Would you like to earn your BA or MBA abroad? Finish your doctorate in some Middle Eastern or African country while volunteering? Pack in adventure or international work experience, or immerse yourself in another culture? Students study abroad all the time, and you may be able to as well. Here are some pointers and resources on how to achieve this dream.
If you’re taking a course at a U.K. college, you may be able to spend some time working or studying abroad from three weeks to a year as part of their Erasmus program. The European Community Action Scheme for the Mobility of University Students, commonly known as Erasmus, can arrange both for you. Better yet, the European Commission (EC) attaches a stipend to your Erasmus program that ranges from €270 (£215) to €370 (£315) a month depending on your country of choice and your needs. Fees to your U.K. College and your international university are reduced or waived during the year you’re away.
Here’s what you need to get into Erasmus:
- Your university or college needs to be recognized by the organization.
- You’ll need to be enrolled in a course that leads to a reliable undergraduate or graduate degree.
Twenty-seven EU and five non-EU countries accept ErasmusPlus students. (Erasmus simply accepts international students; ErasmusPlus also gives these students volunteering opportunities). The non-EU countries are Iceland, Norway, Turkey, Liechtenstein and the Former Yugoslav Republic of Macedonia, as well as some so-called partner countries. You’ll find the list on the Erasmus Plus website.
If you’re looking to study outside Europe, contact ISEP Exchange. They allow you to choose up to 10 schools and will place you with the best option, depending on the ISEP Exchange space and your academic needs. ISEP gives financial aid and scholarships and covers 47 countries and 105 universities.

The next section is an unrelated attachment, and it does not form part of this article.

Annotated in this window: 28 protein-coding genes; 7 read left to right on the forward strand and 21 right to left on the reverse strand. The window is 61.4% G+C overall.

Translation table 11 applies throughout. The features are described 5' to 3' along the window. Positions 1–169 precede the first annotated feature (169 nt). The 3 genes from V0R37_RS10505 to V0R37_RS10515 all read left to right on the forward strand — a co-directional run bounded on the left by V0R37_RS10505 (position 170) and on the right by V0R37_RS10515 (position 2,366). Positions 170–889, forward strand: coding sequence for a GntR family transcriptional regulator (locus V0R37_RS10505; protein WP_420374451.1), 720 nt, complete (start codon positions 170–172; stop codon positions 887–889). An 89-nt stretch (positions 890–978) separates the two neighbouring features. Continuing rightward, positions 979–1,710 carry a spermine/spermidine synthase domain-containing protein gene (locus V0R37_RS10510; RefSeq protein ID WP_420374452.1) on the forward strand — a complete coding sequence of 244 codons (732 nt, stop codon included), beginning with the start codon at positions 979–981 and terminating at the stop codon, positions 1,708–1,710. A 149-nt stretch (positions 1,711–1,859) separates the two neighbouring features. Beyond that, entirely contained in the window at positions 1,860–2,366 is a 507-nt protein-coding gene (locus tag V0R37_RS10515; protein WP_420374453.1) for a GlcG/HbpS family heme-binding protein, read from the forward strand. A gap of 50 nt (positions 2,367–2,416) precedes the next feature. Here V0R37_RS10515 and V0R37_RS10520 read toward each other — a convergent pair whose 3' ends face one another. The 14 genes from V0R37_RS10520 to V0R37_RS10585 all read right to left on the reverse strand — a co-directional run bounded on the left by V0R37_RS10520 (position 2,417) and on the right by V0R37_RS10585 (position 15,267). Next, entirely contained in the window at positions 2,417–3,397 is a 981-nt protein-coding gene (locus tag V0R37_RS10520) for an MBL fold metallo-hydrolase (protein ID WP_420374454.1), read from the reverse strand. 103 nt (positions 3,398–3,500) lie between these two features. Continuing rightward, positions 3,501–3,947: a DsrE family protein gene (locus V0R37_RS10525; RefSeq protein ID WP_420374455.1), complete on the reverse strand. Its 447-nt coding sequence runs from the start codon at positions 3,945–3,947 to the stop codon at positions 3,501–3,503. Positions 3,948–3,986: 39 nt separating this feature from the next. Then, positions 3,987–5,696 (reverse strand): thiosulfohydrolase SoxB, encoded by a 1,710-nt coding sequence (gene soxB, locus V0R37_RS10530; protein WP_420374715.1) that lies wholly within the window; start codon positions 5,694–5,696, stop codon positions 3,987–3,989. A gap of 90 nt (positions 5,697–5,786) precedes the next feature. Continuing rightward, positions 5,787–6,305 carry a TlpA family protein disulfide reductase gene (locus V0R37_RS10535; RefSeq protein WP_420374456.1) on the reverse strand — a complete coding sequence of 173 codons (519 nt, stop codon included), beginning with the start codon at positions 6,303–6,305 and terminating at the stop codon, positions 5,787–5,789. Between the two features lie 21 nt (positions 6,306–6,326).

Non-government bodies that provide partial grants include:
- British educational trusts and charities that provide support for students studying abroad (ask your library or careers service for the resources).
- UK research councils and professional bodies that provide grants for postgraduate study overseas.
- The UK Council for International Student Affairs (UKCISA), which also has a list of contacts for further information.
Terms depend on your academic and income level. They’ll vary with each grant.
Your other options are to:
- Work on a vacation placement for eight to 12 weeks between June and September as part of IAESTE (for students of science, technology and engineering).
- Work in a paid or volunteer placement with AIESEC, which works on developing leadership for social enterprises.
- Study at a summer school (e.g. the UK government funded Study China Programme).
The organizations that can help you include:
- The UK Government - Conditions differ if you’re a student from Scotland, Wales or Northern Ireland.
- UNESCO Fellowship Bank scheme – Grants are meant for short term use in a specialized institution with the condition that you apply what you’ve learned in the country of your choice. UNESCO rarely lends for studies that result in graduate degrees.
- GoAbroad.com - Degrees Abroad lists colleges and universities in various countries that offer full or partial degrees.
Alternately, ask your school of choice if they offer anything from their end. Many European universities offer free or cheap tuition to UK students, and you may find some available scholarships, bursaries or fee-waivers. Your chosen country’s government may be able to help you, too. Ask their embassy, consulate or education office whether they can point you to student grants, loans or benefits.
If you’re intelligent, lucky or need financial assistance, you may be able to land a full scholarship, but competition is fierce especially on the undergraduate level.
Here’s where you can find them.
- Commonwealth Scholarships and Fellowships Plan for studies in selected commonwealth countries, mainly at the postgraduate level.
- The Fulbright awards scheme for study in the U.S.A, mainly at the postgraduate level.
- The Marie Curie scheme for doctoral study in the EU.